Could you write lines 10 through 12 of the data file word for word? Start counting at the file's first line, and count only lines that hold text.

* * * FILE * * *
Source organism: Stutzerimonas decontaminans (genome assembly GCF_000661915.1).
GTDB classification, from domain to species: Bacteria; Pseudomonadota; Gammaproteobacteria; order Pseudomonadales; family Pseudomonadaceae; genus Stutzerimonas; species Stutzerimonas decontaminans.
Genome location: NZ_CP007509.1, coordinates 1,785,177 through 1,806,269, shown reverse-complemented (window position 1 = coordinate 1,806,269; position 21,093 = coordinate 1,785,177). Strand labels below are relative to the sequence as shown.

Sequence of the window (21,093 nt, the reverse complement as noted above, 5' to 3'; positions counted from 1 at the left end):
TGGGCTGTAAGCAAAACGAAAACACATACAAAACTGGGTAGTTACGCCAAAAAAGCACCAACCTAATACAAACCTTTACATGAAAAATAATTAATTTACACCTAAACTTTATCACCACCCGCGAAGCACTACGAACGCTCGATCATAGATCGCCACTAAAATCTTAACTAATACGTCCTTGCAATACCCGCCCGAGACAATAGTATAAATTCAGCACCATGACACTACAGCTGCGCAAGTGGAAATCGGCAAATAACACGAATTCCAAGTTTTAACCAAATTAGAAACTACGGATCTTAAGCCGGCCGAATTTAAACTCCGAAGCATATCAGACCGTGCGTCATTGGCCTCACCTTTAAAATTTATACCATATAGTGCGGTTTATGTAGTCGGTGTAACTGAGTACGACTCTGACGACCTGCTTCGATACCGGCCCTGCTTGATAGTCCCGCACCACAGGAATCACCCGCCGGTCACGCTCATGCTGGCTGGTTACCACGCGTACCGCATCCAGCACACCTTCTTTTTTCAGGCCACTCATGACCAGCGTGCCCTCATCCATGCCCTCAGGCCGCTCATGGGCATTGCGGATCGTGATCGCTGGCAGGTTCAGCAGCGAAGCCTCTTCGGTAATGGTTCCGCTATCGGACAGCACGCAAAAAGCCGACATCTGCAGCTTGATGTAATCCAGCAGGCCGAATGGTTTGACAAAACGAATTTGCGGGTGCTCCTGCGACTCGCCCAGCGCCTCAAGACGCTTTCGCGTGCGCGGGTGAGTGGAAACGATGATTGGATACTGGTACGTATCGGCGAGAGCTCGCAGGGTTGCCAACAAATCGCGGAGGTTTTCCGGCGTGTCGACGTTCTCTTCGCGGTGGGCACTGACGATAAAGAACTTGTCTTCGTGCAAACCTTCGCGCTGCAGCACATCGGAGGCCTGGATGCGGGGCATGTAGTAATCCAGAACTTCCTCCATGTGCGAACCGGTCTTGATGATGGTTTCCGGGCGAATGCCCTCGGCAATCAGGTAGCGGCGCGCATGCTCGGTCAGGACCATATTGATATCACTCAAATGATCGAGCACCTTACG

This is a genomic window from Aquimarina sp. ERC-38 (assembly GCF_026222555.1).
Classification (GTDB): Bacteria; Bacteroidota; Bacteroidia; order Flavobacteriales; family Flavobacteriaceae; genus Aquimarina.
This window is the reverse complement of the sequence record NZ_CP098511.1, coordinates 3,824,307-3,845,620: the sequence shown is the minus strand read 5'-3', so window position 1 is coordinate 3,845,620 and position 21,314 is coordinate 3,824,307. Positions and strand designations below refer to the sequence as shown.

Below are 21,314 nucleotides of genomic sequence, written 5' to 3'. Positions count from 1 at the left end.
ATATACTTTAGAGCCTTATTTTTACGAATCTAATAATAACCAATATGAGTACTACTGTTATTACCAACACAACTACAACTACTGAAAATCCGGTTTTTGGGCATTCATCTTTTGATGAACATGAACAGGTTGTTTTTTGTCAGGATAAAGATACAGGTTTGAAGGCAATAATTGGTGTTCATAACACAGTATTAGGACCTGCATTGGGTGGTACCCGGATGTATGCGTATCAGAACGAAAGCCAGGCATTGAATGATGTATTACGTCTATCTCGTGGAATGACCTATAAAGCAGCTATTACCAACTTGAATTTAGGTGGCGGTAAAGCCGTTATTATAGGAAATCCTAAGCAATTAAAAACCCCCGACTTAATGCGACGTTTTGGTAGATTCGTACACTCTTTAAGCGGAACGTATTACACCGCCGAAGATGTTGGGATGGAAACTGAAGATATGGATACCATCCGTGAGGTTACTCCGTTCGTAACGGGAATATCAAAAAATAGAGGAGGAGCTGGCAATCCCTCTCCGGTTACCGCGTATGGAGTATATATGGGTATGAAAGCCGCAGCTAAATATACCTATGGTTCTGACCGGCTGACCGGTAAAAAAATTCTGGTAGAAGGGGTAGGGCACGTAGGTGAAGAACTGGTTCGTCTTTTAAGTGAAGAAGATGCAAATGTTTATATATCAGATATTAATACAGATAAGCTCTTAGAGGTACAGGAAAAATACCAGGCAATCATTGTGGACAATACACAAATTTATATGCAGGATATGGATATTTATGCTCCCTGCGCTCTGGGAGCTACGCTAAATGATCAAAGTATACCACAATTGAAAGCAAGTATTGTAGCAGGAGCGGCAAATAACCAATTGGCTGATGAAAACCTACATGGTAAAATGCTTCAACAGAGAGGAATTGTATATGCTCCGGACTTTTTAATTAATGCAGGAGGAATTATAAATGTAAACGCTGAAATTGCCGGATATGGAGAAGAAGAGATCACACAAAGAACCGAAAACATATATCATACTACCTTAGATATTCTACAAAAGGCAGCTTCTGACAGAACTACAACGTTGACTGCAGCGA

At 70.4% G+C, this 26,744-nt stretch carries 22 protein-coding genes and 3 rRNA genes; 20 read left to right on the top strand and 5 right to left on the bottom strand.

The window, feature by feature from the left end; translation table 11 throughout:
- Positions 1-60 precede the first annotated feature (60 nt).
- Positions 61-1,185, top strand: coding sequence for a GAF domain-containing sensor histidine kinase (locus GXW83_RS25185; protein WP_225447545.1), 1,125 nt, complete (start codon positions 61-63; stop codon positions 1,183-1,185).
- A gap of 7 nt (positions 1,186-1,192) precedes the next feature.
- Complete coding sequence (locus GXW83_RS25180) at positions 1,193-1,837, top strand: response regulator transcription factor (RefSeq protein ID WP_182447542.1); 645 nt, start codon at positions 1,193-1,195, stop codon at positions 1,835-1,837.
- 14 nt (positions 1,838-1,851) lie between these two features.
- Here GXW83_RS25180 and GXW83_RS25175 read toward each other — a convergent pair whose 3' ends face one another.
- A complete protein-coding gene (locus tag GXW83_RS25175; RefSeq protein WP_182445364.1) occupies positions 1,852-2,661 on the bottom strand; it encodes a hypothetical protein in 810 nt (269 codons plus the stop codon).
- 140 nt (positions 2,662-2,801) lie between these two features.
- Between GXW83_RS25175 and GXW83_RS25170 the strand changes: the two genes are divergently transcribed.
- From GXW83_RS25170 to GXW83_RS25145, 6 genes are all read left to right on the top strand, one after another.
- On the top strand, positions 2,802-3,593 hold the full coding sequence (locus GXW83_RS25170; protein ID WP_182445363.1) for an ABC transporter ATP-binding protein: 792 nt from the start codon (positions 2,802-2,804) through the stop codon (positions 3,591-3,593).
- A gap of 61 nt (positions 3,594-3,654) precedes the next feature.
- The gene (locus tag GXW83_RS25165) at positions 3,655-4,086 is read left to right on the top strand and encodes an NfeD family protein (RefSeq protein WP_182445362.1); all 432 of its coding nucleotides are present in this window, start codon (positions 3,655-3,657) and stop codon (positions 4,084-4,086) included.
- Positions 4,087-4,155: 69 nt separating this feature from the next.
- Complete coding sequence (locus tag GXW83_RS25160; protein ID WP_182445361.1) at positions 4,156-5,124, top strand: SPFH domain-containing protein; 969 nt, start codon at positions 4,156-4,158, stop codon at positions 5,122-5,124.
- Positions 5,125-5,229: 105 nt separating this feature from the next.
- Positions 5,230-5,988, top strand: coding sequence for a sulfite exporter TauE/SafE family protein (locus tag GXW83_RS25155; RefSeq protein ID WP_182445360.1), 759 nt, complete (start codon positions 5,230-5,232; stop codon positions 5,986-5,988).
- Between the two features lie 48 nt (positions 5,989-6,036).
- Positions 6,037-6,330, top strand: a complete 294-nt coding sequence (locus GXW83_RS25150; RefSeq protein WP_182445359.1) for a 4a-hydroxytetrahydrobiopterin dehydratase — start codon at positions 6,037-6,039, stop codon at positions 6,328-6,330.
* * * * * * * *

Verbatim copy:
ATATACTTTAGAGCCTTATTTTTACGAATCTAATAATAACCAATATGAGTACTACTGTTATTACCAACACAACTACAACTACTGAAAATCCGGTTTTTGGGCATTCATCTTTTGATGAACATGAACAGGTTGTTTTTTGTCAGGATAAAGATACAGGTTTGAAGGCAATAATTGGTGTTCATAACACAGTATTAGGACCTGCATTGGGTGGTACCCGGATGTATGCGTATCAGAACGAAAGCCAGGCATTGAATGATGTATTACGTCTATCTCGTGGAATGACCTATAAAGCAGCTATTACCAACTTGAATTTAGGTGGCGGTAAAGCCGTTATTATAGGAAATCCTAAGCAATTAAAAACCCCCGACTTAATGCGACGTTTTGGTAGATTCGTACACTCTTTAAGCGGAACGTATTACACCGCCGAAGATGTTGGGATGGAAACTGAAGATATGGATACCATCCGTGAGGTTACTCCGTTCGTAACGGGAATATCAAAAAATAGAGGAGGAGCTGGCAATCCCTCTCCGGTTACCGCGTATGGAGTATATATGGGTATGAAAGCCGCAGCTAAATATACCTATGGTTCTGACCGGCTGACCGGTAAAAAAATTCTGGTAGAAGGGGTAGGGCACGTAGGTGAAGAACTGGTTCGTCTTTTAAGTGAAGAAGATGCAAATGTTTATATATCAGATATTAATACAGATAAGCTCTTAGAGGTACAGGAAAAATACCAGGCAATCATTGTGGACAATACACAAATTTATATGCAGGATATGGATATTTATGCTCCCTGCGCTCTGGGAGCTACGCTAAATGATCAAAGTATACCACAATTGAAAGCAAGTATTGTAGCAGGAGCGGCAAATAACCAATTGGCTGATGAAAACCTACATGGTAAAATGCTTCAACAGAGAGGAATTGTATATGCTCCGGACTTTTTAATTAATGCAGGAGGAATTATAAATGTAAACGCTGAAATTGCCGGATATGGAGAAGAAGAGATCACACAAAGAACCGAAAACATATATCATACTACCTTAGATATTCTACAAAAGGCAGCTTCTGACAGAACTACAACGTTGACTGCAGCGA

At 70.4% G+C, this 26,744-nt stretch carries 22 protein-coding genes and 3 rRNA genes; 20 read left to right on the top strand and 5 right to left on the bottom strand.

The window, feature by feature from the left end; translation table 11 throughout: